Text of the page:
Driving Mr. Lynx
As the climate changes, proponents of 'assisted migration' say it's time to help animals and plants move
ON AN OVERCAST, late-July morning, a five-car caravan of environmentalists arrived at a patch of North Carolina forest in the Smoky Mountains. Armed with shovels and 3-gallon buckets for watering, they unloaded several 2-foot specimens of Torreya taxifolia, a gangly, long-needled pine tree native to North Florida. Only several hundred Torreya pines remain in the wild, clinging to a few ravines by Florida's Apalachicola River, less than 1 percent of the stock a century ago. Most of the survivors are stunted and unable to produce seed.
The most common explanation for the tree's downfall is the repeated disease infestations that set upon it in the second half of the last century. But the people in the caravan that day have their eyes on another culprit: Florida is too hot. The team bought the baby trees from a nursery and ferried them north to a cooler home. They are trying to save the species from global warming.
This mission of the Torreya Guardians, as they are known, represents the first deliberate implementation of a radical conservation idea known as "assisted migration." As the planet warms, many plants and animals are pushing toward the poles, or to higher elevations, in search of comfortable habitat. Similar migrations have unfolded many times before in the planet's long history, but this time there is an obstacle course of human creations - sprawling cities, a skein of highways, and vast swaths of intensive monoculture instead of rich prairie ecosystems. Some species may not be able to find their way over, around, or through all of this to cooler climes, and so some scientists are entertaining the idea of giving them a hand.
A growing number of ecologists worry that conservation-as-usual won't be able to keep up with the predicted pace of climate change. To some of them, assisted migration is a more proactive tool for preserving nature's richness, and possibly the only hope for saving certain species. Others wonder whether it would amount to just the sort of meddling that infested the American South with kudzu and choked Northern wetlands with purple loosestrife. Scientific models are no match for the actual complexities of ecosystems, they argue, and humans have proven inartful at playing God. It is a debate that underlines a broader shift in ecology, as some say the field needs to move into a more activist role - away from simply protecting nature and toward reshaping it.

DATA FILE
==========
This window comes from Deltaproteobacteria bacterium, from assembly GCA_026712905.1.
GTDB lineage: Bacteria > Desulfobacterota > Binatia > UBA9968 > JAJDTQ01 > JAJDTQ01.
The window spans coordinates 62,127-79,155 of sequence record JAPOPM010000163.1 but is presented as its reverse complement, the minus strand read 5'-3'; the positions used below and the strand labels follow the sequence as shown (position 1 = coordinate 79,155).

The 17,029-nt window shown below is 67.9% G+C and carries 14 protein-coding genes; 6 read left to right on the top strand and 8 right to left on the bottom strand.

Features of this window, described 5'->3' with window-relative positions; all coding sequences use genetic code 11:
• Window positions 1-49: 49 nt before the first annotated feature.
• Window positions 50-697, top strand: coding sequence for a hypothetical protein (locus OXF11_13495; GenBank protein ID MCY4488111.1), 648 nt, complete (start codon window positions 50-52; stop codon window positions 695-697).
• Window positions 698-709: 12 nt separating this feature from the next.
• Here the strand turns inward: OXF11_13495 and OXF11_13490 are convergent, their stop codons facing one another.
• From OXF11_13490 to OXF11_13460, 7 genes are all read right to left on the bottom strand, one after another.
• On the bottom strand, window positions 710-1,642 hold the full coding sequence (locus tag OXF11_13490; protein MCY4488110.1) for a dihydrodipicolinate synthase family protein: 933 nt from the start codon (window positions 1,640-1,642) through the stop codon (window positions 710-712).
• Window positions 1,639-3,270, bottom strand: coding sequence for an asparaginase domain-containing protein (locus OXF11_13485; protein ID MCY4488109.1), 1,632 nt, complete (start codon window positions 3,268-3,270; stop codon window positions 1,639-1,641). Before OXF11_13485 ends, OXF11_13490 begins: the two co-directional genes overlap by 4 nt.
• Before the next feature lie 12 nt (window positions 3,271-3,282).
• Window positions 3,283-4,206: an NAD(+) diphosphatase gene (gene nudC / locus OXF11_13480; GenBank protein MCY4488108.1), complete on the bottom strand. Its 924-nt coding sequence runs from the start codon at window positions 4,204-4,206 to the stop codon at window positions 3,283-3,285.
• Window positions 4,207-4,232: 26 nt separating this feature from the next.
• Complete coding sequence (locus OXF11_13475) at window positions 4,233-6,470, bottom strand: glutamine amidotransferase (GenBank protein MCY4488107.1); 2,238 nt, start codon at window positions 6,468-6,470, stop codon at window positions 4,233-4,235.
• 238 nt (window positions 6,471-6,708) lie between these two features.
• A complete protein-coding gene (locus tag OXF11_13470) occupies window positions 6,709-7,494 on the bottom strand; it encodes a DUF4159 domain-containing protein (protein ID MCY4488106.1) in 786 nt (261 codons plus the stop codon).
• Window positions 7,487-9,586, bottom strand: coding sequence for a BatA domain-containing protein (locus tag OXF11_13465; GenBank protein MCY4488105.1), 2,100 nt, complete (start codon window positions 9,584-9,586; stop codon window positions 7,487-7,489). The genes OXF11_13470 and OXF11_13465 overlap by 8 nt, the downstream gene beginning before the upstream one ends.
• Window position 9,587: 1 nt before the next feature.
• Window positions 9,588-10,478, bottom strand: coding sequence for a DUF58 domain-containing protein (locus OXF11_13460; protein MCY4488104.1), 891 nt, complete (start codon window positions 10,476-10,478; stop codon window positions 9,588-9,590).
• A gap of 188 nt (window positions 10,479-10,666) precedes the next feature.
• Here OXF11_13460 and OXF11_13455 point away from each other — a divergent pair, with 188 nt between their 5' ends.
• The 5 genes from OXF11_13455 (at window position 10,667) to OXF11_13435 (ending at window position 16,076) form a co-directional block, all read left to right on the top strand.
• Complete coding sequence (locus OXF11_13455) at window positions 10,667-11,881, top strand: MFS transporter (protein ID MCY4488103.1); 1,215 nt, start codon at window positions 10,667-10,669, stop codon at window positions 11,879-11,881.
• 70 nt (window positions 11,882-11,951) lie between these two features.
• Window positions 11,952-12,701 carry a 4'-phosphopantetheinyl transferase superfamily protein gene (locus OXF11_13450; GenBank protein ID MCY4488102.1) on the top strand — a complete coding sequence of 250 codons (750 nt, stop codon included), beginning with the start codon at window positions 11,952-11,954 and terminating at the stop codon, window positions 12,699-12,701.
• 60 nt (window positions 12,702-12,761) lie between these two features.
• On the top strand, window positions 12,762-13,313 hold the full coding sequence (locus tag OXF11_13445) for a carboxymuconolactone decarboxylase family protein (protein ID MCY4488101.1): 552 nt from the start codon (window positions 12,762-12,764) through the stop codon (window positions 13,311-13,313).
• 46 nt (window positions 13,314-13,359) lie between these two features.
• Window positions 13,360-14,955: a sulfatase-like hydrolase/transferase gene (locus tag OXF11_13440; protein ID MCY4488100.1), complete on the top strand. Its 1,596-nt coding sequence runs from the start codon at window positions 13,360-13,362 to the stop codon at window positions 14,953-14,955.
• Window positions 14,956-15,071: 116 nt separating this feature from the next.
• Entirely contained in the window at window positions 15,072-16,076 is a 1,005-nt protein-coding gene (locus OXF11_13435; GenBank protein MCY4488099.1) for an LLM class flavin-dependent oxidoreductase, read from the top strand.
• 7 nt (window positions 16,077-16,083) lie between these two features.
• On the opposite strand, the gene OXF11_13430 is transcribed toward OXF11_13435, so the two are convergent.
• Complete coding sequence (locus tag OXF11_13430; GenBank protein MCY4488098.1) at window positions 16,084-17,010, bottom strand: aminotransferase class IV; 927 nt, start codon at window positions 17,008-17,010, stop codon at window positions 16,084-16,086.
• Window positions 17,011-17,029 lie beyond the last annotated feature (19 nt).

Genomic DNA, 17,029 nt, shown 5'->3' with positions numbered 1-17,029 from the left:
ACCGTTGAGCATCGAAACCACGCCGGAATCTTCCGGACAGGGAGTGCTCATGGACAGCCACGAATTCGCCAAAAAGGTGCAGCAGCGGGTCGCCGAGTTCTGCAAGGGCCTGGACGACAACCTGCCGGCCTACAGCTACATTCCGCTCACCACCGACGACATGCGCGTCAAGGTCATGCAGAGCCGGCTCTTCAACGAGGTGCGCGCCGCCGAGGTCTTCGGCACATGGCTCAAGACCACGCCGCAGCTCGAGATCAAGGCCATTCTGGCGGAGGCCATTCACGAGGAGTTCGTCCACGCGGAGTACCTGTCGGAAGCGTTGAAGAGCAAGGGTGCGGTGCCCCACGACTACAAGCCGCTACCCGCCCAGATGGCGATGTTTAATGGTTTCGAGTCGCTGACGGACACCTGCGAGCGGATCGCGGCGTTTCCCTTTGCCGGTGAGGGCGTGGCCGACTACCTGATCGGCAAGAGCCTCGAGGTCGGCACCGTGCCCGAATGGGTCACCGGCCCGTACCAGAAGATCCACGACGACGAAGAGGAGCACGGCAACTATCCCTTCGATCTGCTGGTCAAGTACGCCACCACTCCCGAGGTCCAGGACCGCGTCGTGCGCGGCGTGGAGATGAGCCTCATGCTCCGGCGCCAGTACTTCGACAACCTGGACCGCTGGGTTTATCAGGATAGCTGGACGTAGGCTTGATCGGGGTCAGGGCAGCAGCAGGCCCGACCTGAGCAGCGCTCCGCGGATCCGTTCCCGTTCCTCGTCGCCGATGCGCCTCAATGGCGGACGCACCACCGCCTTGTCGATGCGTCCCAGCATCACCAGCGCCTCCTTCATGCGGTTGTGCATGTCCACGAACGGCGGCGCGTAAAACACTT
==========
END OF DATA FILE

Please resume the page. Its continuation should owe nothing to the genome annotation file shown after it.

"The idea that we're going to set aside land and just preserve all
the stuff in it isn't tenable anymore," says Notre Dame ecologist Jessica Hellmann. "Climate change will make these systems much more dynamic, and so we'll have to think about how to meet our objectives in the face of that pressure."
Recent estimates of how quickly things could heat up are driving the debate. Last year, the world's climate scientists reported that the earth's temperature had crept up about 1 degree Fahrenheit in the previous 100 years, but projected an additional warming of 3.2 to 7.2 degrees Fahrenheit by this century's end, depending on future greenhouse gas emissions. While the expected pace and environmental consequences of climate change are debated, one 2004 estimate predicted that global warming could mean extinction for between 15 to 37 percent of the species in six of the earth's most biodiversity-rich regions.
And unlike the last time global temperatures changed this much, when the ice-age glaciers retreated about 10,000 years ago, the escape routes for many species are now blocked by sprawling cities and impregnable monocultures of corn and soybean occupying vast swaths of land, says Dov Sax, an evolutionary biologist at Brown University. Sax cites an endangered "kangaroo rat" that now lives along a narrow stretch of coast south of San Francisco.
"Imagine they need to cross that city to get to a cooler climate, how are they going to do that?" he asks. "Are they going to walk across the Golden Gate Bridge? It's just not going to happen."
While most scientists still urge extreme caution, several now believe that assisted migration will eventually be needed to save certain species, such as Joshua trees or the Spanish lynx. Meanwhile, the National Science Foundation and Boston-based Cedar Tree Foundation have sponsored a working group of biologists, lawyers, economists, and other experts to study the idea's scientific, legal, and ethical ramifications. The working group first met in Milwaukee just days after the Torreya Guardians planted their seedlings. By next fall, they hope to complete a guide on assisted migration for policy makers, an effort to get ahead of global warming - and the next group of well-intentioned citizens taking matters into their own hands.